I know it seems like all we’ve done recently is collect new songs for you to hear, but there’s a good reason for this: All we’ve done recently is collect new songs for you to hear. In fact, we’re doing it again in this post, though we’ll be breaking the habit with a review or two later today. I’ve had more time than usual to go exploring, and I continue to find new music that get’s me pumped up. So, here we go again… and the bands, in alphabetical order, are MindGrinder (Norway), Vaura (U.S.), and Year of No Light (France).
Until about two days ago I didn’t know MindGrinder existed, despite the fact that they produced two albums in 2004 and 2005. But in my defense, eight years is a long time between albums, and yes, they did release a new album on September 20 entitled Prop Agenda. I found out about it haphazardly, because the artist who created the cover (Eliran Kantor) is someone who I follow on Facebook and he happened to post the cover on his page.
That peaked my curiosity and I went in search of music and found two cuts from the album. The first one I heard is a cover of Emperor’s “I Am the Black Wizards”, on which the father of Emperor’s Samoth (who is a renowned blues artist in Norway) laid down the bass track. It blew my fuckin’ mind (you can tell I’m enthusiastic because I can’t help but use the F word when I get excited).
Of course, MindGrinder didn’t write the song, but they more than do it justice. The vocals are hair-raising, the blazing tremolo runs are like a jolt of fire through the bloodstream, the blasting drums punch holes through the foundation, and yes, the bass is quite noticeable and quite good. The music rocks, it ravages, it thunders, it slows down into a morbid doom-crawl, it echoes eerily. Production-wise, the song also sounds fantastic.
The other track I heard, “Bow To Theocracy”, is also an eye-opener, and I presume it’s closer to MindGrinder’s more usual style — a dynamic blend of death metal and thrash that carves deep grooves and will get heads whipping. And yes, it sounds fuckin’ great, too.
Prop Agenda is currently available on iTunes and Amazon; CDs will be available in 2-3 weeks and a gatefold 12″ LP before Christmas. Here are the tracks I heard:
More than a year ago I wrote a hallucinogenic review of Vaura’s last album Selenelion (here). I wasn’t actually on any of the usual hallucinogens. The music was the hallucinogen. Man, what a fuckin’ album. And what a band — composed of guitarist Kevin Hufnagel (Gorguts, Dysrhythmia), bassist Toby Driver (Kayo Dot, maudlin of the Well), vocalist/guitarist Josh Strawn (Blacklist, Religious To Damn, Azar Swan), and drummer Charlie Schmid (Religious To Damn).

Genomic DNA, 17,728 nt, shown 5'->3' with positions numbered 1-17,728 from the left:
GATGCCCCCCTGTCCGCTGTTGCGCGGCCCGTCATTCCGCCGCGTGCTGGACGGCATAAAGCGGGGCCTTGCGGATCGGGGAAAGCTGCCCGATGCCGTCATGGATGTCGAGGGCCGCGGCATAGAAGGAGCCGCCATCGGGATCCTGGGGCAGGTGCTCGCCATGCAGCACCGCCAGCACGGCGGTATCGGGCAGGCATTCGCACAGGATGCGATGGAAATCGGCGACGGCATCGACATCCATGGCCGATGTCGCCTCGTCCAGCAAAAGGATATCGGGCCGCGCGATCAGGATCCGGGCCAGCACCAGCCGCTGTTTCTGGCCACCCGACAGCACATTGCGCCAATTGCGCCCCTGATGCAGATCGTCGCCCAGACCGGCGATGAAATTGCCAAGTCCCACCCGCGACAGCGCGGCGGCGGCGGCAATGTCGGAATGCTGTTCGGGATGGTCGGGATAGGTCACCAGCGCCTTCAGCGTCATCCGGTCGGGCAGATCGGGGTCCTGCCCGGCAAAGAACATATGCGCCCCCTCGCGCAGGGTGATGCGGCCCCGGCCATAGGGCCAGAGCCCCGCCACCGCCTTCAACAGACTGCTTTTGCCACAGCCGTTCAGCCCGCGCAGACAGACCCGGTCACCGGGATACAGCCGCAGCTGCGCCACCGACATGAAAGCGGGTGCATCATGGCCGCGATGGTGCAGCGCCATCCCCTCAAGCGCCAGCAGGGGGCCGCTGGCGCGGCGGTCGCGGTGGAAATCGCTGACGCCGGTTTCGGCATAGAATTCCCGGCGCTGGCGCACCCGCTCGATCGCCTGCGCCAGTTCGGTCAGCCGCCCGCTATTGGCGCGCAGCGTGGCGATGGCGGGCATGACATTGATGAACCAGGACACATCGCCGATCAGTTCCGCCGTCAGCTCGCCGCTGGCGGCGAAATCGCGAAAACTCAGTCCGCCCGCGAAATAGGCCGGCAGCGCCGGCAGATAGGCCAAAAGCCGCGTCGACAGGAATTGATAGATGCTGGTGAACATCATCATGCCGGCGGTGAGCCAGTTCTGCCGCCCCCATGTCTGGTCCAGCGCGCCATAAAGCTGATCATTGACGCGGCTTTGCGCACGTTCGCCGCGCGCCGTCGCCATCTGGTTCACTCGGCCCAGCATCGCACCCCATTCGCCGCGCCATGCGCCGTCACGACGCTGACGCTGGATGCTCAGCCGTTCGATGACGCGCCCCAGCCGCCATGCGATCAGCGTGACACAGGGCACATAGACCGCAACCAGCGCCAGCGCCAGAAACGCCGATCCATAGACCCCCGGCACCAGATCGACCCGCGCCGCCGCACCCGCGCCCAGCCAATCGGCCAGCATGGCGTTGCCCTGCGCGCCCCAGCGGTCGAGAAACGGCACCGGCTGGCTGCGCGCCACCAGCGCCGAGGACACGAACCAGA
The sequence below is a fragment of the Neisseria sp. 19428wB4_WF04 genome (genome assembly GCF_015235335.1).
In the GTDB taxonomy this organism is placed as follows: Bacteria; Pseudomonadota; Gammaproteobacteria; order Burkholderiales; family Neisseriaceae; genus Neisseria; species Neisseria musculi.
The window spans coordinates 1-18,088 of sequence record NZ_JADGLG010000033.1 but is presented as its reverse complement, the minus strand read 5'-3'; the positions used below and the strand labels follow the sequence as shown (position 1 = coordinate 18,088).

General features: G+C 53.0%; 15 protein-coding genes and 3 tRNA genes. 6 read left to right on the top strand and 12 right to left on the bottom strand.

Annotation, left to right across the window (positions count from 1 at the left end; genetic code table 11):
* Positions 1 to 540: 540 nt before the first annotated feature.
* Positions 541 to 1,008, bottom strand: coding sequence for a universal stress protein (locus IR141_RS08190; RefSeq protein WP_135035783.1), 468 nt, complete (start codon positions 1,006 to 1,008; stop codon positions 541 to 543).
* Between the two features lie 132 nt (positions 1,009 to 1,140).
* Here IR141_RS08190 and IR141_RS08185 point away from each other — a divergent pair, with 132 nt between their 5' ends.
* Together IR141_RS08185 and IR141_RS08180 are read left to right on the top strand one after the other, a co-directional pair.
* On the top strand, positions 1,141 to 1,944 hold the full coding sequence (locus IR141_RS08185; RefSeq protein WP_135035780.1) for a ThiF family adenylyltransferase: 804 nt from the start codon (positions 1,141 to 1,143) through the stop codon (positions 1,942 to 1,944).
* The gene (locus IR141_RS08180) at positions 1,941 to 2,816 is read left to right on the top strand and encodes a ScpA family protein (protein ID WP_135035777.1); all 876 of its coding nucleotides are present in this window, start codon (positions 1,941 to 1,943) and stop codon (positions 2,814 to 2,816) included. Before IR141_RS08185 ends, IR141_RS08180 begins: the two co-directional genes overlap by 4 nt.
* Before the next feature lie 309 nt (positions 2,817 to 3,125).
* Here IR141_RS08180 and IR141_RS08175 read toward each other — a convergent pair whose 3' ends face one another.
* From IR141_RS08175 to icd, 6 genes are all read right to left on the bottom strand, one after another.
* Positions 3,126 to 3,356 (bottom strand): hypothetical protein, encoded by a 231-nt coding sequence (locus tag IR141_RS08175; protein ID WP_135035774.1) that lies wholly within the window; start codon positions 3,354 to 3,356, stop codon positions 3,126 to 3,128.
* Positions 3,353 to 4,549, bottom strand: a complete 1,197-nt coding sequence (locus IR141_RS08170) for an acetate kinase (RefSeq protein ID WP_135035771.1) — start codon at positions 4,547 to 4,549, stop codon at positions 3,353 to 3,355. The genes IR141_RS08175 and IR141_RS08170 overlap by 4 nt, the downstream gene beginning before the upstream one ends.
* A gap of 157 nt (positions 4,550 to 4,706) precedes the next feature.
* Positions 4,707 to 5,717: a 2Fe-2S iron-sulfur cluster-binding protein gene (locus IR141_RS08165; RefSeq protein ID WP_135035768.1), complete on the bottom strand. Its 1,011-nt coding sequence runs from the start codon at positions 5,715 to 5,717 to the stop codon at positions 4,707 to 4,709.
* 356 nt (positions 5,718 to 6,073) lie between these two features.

In late August Profound Lore announced that Vaura would be releasing a new album named The Missing on October 29. I waited to hear something. Yesterday I heard it — actually, two somethings. One new song (“Pleasure Blind”) debuted at Noisey yesterday and a second one (“Incomplete Burning”) had come out earlier, and I just missed it.
Both songs have a definite throwback, post-punk aura, thanks largely to Josh Strawn’s wonderful vocal styling and the chiming, darting guitar melodies. The nimble bass line plays a stand-out role in both songs, and the drumwork is also a perfect complement.
I suppose I could make an argument that the music is metal — there’s a low shroud of distortion, the drumming hits some metal motifs here and there, and “Incomplete Burning” ventures into post-rock territory before it ends. But I won’t push the point, because I’d lose. I just like it, so here it is:
YEAR OF NO LIGHT
This six-man instrumental band from Bordeaux, France, will have their third studio album Tocsin released by Debemur Morti at the end of November. I had my first taste of their music yesterday, when Terrorizer debuted the new album’s title track. It’s a 13+ – minute doom expedition that moves from slow, tribal pounding and shimmering ambience through an echo chamber of melodic guitar notes and into a vast, black pit of fuzz-bombed despair streaked with feedback and touched by the pale beckoning hand of death.
The music never moves beyond the pace of an expiring heartbeat, never surfaces from the well of bleakness into which it falls, is never less than crushing — and yet the ghostly Eastern-tinged guitar melody pierces like gleaming spikes driven into the brain. It’s a wholly enveloping, extremely intense experience. I fuckin’ loved it.